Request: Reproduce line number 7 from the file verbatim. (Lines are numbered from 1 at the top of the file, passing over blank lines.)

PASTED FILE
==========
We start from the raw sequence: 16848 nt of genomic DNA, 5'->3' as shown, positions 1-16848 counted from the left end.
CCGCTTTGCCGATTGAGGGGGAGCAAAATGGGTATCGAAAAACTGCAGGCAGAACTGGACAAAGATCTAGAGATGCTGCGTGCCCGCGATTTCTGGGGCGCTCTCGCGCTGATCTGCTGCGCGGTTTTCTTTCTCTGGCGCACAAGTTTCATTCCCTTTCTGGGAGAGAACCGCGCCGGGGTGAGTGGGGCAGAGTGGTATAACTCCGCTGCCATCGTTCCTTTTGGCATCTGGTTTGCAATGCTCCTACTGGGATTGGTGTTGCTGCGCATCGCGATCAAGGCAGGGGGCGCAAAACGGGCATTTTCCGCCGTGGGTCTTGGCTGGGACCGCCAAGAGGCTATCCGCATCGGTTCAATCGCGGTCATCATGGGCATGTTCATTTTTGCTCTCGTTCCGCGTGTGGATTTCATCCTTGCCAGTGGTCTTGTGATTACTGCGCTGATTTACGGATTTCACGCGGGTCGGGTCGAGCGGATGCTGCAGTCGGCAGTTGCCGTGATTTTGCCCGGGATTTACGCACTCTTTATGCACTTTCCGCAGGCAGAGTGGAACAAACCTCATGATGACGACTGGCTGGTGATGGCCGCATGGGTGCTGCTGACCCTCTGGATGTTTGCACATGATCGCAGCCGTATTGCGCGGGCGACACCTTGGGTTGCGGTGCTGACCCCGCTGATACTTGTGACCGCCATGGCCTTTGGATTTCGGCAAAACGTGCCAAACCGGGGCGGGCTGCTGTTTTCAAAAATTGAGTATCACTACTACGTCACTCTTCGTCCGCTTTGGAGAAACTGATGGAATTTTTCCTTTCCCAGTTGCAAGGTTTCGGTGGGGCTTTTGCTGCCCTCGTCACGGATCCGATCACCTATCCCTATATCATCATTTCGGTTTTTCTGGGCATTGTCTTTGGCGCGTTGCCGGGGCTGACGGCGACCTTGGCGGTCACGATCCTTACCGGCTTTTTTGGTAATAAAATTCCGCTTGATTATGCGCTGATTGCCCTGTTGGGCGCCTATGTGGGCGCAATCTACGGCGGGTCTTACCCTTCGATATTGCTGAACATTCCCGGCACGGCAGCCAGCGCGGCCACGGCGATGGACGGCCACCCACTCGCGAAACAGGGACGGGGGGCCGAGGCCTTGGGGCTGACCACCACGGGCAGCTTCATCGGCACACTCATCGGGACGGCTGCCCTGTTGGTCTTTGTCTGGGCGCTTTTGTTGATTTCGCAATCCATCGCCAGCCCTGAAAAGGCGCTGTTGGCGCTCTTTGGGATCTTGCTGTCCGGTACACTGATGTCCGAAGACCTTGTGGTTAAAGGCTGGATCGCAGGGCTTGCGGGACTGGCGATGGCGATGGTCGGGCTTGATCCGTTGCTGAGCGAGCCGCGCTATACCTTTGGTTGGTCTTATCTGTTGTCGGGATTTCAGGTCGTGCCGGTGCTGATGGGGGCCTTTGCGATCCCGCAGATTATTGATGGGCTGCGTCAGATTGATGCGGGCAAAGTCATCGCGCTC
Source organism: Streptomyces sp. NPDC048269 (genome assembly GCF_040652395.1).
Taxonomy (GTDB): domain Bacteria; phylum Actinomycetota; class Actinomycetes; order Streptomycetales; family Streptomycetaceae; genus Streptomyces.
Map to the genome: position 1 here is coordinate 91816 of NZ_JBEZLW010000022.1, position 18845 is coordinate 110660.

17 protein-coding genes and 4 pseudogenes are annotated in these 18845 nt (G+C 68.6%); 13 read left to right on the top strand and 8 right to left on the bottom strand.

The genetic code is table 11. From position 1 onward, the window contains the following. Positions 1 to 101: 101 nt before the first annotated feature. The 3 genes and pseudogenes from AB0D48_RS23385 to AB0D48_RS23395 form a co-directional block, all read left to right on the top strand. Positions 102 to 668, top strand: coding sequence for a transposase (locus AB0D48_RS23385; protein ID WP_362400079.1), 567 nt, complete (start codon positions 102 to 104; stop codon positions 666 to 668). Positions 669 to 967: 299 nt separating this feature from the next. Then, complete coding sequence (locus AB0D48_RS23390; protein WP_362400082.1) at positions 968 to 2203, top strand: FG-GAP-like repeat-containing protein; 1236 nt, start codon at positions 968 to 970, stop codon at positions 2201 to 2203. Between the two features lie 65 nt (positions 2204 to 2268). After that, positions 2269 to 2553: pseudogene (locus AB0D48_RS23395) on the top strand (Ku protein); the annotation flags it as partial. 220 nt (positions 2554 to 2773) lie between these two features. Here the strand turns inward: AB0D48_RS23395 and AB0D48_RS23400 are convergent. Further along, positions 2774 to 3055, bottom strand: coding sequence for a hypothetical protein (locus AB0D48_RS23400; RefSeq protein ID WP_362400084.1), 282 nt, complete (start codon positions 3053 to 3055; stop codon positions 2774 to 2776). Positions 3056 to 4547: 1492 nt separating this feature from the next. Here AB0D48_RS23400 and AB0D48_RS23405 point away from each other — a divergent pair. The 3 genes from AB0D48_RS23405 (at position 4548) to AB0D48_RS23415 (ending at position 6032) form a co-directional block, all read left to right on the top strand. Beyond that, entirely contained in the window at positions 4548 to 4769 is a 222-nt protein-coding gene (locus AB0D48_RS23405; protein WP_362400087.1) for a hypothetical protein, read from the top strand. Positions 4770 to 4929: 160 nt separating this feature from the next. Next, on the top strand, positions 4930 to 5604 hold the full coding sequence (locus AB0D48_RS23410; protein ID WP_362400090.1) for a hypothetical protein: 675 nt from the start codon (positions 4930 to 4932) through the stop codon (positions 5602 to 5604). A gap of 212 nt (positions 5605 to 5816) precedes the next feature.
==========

The genetic code is table 11. From position 1 onward, the window contains the following. Positions 1 to 101: 101 nt before the first annotated feature. The 3 genes and pseudogenes from AB0D48_RS23385 to AB0D48_RS23395 form a co-directional block, all read left to right on the top strand. Positions 102 to 668, top strand: coding sequence for a transposase (locus AB0D48_RS23385; protein ID WP_362400079.1), 567 nt, complete (start codon positions 102 to 104; stop codon positions 666 to 668). Positions 669 to 967: 299 nt separating this feature from the next. Then, complete coding sequence (locus AB0D48_RS23390; protein WP_362400082.1) at positions 968 to 2203, top strand: FG-GAP-like repeat-containing protein; 1236 nt, start codon at positions 968 to 970, stop codon at positions 2201 to 2203. Between the two features lie 65 nt (positions 2204 to 2268). After that, positions 2269 to 2553: pseudogene (locus AB0D48_RS23395) on the top strand (Ku protein); the annotation flags it as partial. 220 nt (positions 2554 to 2773) lie between these two features. Here the strand turns inward: AB0D48_RS23395 and AB0D48_RS23400 are convergent. Further along, positions 2774 to 3055, bottom strand: coding sequence for a hypothetical protein (locus AB0D48_RS23400; RefSeq protein ID WP_362400084.1), 282 nt, complete (start codon positions 3053 to 3055; stop codon positions 2774 to 2776). Positions 3056 to 4547: 1492 nt separating this feature from the next. Here AB0D48_RS23400 and AB0D48_RS23405 point away from each other — a divergent pair. The 3 genes from AB0D48_RS23405 (at position 4548) to AB0D48_RS23415 (ending at position 6032) form a co-directional block, all read left to right on the top strand. Beyond that, entirely contained in the window at positions 4548 to 4769 is a 222-nt protein-coding gene (locus AB0D48_RS23405; protein WP_362400087.1) for a hypothetical protein, read from the top strand. Positions 4770 to 4929: 160 nt separating this feature from the next. Next, on the top strand, positions 4930 to 5604 hold the full coding sequence (locus AB0D48_RS23410; protein ID WP_362400090.1) for a hypothetical protein: 675 nt from the start codon (positions 4930 to 4932) through the stop codon (positions 5602 to 5604). A gap of 212 nt (positions 5605 to 5816) precedes the next feature.